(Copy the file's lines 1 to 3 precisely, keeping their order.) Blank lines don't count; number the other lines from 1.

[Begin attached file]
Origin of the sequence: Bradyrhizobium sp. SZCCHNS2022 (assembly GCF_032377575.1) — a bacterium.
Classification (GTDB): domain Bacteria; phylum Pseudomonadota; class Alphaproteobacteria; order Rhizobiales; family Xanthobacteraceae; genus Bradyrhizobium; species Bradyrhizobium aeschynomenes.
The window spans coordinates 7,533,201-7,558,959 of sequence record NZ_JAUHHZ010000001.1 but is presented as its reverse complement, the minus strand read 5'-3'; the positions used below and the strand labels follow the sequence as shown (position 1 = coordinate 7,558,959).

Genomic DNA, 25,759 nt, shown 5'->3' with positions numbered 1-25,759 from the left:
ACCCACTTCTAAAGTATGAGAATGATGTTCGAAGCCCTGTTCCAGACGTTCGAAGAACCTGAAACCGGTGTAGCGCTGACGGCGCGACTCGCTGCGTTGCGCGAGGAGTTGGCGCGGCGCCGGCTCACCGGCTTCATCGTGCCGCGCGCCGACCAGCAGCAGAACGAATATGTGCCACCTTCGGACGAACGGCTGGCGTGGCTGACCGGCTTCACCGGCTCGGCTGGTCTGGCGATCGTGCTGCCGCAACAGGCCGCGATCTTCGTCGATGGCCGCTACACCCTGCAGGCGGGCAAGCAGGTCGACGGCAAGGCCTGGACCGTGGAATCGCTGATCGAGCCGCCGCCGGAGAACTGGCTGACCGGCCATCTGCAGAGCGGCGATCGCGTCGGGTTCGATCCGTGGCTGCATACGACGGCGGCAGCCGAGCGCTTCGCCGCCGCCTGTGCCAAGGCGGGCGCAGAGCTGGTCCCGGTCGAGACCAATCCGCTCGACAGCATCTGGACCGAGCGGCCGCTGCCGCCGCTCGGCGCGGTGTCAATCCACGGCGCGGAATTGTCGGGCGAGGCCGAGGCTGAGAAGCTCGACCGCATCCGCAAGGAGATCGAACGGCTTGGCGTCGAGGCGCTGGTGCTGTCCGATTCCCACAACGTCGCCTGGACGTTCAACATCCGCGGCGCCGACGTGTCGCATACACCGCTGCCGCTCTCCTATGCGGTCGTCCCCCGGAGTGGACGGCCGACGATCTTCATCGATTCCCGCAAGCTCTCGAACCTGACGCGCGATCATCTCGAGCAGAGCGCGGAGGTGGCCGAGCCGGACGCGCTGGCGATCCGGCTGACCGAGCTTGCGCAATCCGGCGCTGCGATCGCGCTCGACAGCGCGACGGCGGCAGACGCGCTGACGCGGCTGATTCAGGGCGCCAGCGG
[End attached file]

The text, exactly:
Origin of the sequence: Bradyrhizobium sp. SZCCHNS2022 (assembly GCF_032377575.1) — a bacterium.
Classification (GTDB): domain Bacteria; phylum Pseudomonadota; class Alphaproteobacteria; order Rhizobiales; family Xanthobacteraceae; genus Bradyrhizobium; species Bradyrhizobium aeschynomenes.
The window spans coordinates 7,533,201-7,558,959 of sequence record NZ_JAUHHZ010000001.1 but is presented as its reverse complement, the minus strand read 5'-3'; the positions used below and the strand labels follow the sequence as shown (position 1 = coordinate 7,558,959).